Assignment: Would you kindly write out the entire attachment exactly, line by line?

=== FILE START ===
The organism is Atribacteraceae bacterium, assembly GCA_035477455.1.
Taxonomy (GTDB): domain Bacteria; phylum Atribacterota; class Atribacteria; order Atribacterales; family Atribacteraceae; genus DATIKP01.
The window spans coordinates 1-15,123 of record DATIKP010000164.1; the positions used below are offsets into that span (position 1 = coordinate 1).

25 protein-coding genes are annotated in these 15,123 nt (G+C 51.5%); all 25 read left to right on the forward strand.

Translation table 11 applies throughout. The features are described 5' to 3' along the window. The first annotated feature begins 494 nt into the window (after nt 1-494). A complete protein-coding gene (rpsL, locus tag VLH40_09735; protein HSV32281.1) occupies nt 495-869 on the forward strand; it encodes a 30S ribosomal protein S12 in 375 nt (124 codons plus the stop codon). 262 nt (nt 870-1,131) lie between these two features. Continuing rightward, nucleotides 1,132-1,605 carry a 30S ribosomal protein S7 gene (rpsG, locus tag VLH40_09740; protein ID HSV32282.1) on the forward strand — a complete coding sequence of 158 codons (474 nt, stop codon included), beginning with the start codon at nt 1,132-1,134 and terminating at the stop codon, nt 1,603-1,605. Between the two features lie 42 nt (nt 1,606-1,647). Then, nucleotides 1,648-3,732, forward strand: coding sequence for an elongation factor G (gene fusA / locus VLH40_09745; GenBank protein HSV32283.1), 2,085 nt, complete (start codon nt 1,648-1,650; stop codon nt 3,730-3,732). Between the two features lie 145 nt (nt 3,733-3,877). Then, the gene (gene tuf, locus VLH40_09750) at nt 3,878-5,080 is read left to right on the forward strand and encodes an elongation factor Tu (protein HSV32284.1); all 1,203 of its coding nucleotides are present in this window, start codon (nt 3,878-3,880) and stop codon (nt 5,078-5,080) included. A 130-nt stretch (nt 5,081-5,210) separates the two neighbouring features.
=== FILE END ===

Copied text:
The organism is Atribacteraceae bacterium, assembly GCA_035477455.1.
Taxonomy (GTDB): domain Bacteria; phylum Atribacterota; class Atribacteria; order Atribacterales; family Atribacteraceae; genus DATIKP01.
The window spans coordinates 1-15,123 of record DATIKP010000164.1; the positions used below are offsets into that span (position 1 = coordinate 1).

25 protein-coding genes are annotated in these 15,123 nt (G+C 51.5%); all 25 read left to right on the forward strand.

Translation table 11 applies throughout. The features are described 5' to 3' along the window. The first annotated feature begins 494 nt into the window (after nt 1-494). A complete protein-coding gene (rpsL, locus tag VLH40_09735; protein HSV32281.1) occupies nt 495-869 on the forward strand; it encodes a 30S ribosomal protein S12 in 375 nt (124 codons plus the stop codon). 262 nt (nt 870-1,131) lie between these two features. Continuing rightward, nucleotides 1,132-1,605 carry a 30S ribosomal protein S7 gene (rpsG, locus tag VLH40_09740; protein ID HSV32282.1) on the forward strand — a complete coding sequence of 158 codons (474 nt, stop codon included), beginning with the start codon at nt 1,132-1,134 and terminating at the stop codon, nt 1,603-1,605. Between the two features lie 42 nt (nt 1,606-1,647). Then, nucleotides 1,648-3,732, forward strand: coding sequence for an elongation factor G (gene fusA / locus VLH40_09745; GenBank protein HSV32283.1), 2,085 nt, complete (start codon nt 1,648-1,650; stop codon nt 3,730-3,732). Between the two features lie 145 nt (nt 3,733-3,877). Then, the gene (gene tuf, locus VLH40_09750) at nt 3,878-5,080 is read left to right on the forward strand and encodes an elongation factor Tu (protein HSV32284.1); all 1,203 of its coding nucleotides are present in this window, start codon (nt 3,878-3,880) and stop codon (nt 5,078-5,080) included. A 130-nt stretch (nt 5,081-5,210) separates the two neighbouring features.